It has been generally accepted that the introduction of substituents in the aromatic ring of hydroxycinnamic acids could have a positive influence on the formation and lifetime, through a stabilizing effect, of the corresponding phenoxyl radical with a subsequent enhancement of their antioxidant activity. Therefore, it would be expected that the introduction of a third hydroxyl (3,4,5-trihydroxycinnamic acid), a methoxyl (sinapic acid), or a bromide (5-bromocaffeic and 5-bromoferulic acids) substituent in position-5 of the aromatic ring of the cinnamic acid could affect the formation and/or stabilization of the radical intermediate causing a decrease of the oxidation potential. The differential pulse voltammetric study of 3,4,5-trihydroxycinnamic acid (Table 1) revealed the existence of two well-defined anodic waves at physiological pH (Figure 1) [11]. For 5-bromocaffeic acid, one well-defined anodic peak was observed at physiological pH (Figure 1) [7]. The oxidation waves of these hydroxycinnamic compounds have been related to the oxidation of catechol group present in their structure [7, 11]. Similar to caffeic acid, it has been assumed that 3,4,5-trihydroxycinnamic and 5-bromocaffeic acids are oxidized to quinone via semiquinone form. The voltammetric behaviour of sinapic and 5-bromoferulic acids (Table 1) has been also studied at a glassy carbon working electrode using differential pulse voltammetry (Figure 1) [7, 10, 29]. Both compounds present two convolved anodic peaks at physiological pH, using differential pulse voltammetry. The oxidation peaks have been related to the oxidation of the phenolic group present in their structures. As for ferulic acid, these results may be interpreted by assuming that the oxidation of sinapic and 5-bromoferulic acids takes place by electron transfer from both free and adsorbed forms. The presence of a methoxyl group in position-5 causes a cathodic shift on the oxidation potential, with respect to ferulic acid (Table 4).

In summary, it was concluded that a considerable decrease in the peak potential has only been observed for 3,4,5-trihydroxycinnamic acid and sinapic acid relative to caffeic and ferulic acids, respectively (Table 4). The introduction of a bromide group in position-5 did not significantly change the oxidation potentials, when compared to caffeic and ferulic acids. From the data acquired so far, some relevant conclusions can be addressed: the presence of electron withdrawing groups of halogen type in an ortho position to a hydroxyl group does not influence noticeably the redox potential of hydroxycinnamic acids. This type of substituent appears not to disturb the stability of the phenoxyl radical formed as well as its stabilization through intramolecular interactions. On the other hand, lower potential values can be attained, resulting from the increased stabilization of the phenoxyl radical, if electron-donating hydroxyl or methoxyl substituents are present in the aromatic ring.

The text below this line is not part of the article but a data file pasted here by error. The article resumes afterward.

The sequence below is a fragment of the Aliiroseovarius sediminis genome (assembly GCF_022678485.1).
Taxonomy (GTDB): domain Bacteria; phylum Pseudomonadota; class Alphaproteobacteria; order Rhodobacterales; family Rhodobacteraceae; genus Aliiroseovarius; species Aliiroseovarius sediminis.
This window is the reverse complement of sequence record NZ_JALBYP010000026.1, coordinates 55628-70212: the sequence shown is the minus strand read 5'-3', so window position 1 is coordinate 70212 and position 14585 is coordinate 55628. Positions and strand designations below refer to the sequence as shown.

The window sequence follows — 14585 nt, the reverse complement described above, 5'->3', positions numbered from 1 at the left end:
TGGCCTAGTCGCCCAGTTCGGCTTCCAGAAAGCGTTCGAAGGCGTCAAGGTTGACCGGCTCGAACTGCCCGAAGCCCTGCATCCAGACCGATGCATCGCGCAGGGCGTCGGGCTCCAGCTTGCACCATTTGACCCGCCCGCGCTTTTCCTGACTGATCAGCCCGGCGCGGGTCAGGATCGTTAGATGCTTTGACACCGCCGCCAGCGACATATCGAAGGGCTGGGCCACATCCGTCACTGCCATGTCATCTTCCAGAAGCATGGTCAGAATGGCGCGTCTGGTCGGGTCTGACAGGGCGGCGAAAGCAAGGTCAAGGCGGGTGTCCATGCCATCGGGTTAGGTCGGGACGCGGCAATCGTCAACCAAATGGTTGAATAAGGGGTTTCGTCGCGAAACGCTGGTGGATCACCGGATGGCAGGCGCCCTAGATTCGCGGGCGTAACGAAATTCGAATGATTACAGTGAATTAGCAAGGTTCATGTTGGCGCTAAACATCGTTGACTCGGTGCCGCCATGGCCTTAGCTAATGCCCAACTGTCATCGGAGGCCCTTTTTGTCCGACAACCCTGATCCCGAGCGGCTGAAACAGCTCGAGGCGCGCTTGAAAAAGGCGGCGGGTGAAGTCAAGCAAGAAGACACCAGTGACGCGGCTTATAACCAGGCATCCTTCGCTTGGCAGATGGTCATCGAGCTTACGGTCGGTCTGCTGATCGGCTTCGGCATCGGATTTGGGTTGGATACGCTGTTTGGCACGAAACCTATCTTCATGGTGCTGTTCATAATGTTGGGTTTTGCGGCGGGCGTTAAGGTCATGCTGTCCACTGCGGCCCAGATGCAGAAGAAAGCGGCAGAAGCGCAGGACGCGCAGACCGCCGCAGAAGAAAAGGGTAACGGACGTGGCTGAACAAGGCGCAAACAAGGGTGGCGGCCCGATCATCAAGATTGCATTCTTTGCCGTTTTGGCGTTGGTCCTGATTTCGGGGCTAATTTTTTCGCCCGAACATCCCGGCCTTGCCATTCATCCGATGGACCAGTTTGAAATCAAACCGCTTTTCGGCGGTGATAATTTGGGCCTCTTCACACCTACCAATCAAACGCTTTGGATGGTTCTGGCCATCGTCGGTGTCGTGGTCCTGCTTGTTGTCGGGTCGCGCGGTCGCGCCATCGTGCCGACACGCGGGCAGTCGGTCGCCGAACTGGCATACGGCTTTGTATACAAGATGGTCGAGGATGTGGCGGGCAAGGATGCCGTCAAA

Another structural feature that seems to have a positive effect on the reducing properties of hydroxycinnamic acids is the ethylenic side chain that connects the aromatic ring to the carboxylic acid [4, 5, 35]. In fact, it is assumed that an additional stabilization of the phenoxyl radical can occur due to its conjugation effect. Thus, the study of hydrocaffeic and hydroferulic acids (Table 2) can contribute to shed a light on this subject. The DP voltammograms of hydrocaffeic and hydroferulic acids present only one well-defined anodic peak at physiological pH (Figure 1) [8]. The cyclic voltammogram obtained for hydrocaffeic acid (Figure 2) is characteristic of an electrochemical reversible reaction showing only one anodic peak and one cathodic peak on the reverse scan [8]. The oxidation peak observed has been related to the oxidation of catechol group [8]. The redox potential obtained for hydrocaffeic acid has been found to be lower than that obtained for caffeic acid (Table 4). On the other hand, the CV study of hydroferulic acid (Figure 2) showed the occurrence of one irreversible peak at a potential slightly higher than ferulic acid (Table 4). So, the information obtained for these two hydroxycinnamic acids was not conclusive and the contribution of conjugation remain unclear.

Hydrocaffeic acidOHHH
Hexyl hydrocaffeateOHHCH2(CH2)4CH3
Hydroferulic acidOCH3HH
Hexyl hydroferulateOCH3HCH2(CH2)4CH3

Furthermore, several studies have been conducted to evaluate the influence of the modification of carboxylic function by alkyl groups, of different length and nature linked by ester or amide moieties, on the antioxidant efficiency of hydroxycinnamic acids. The voltammetric analysis of a series of caffeic, hydrocaffeic, ferulic, hydroferulic and sinapic acid derivatives has been performed (Tables 13, Figure 3) [5, 79, 29, 36, 37]. In general, the voltammetric behaviour of these derivatives was similar to that observed for the parent compounds. The introduction of an alkylamide or an alkylester group in the side chain did not significantly change the redox potentials (Table 4). In fact, from the voltammetric data it can be stated that esterification or amidation of the carboxylic acid group of hydroxycinnamic acids by alkyl chains does not significantly change the oxidation potential. Nevertheless, the slight changes observed could be satisfactory to explain the antioxidant activity differences found between HCAs and their esters or amides.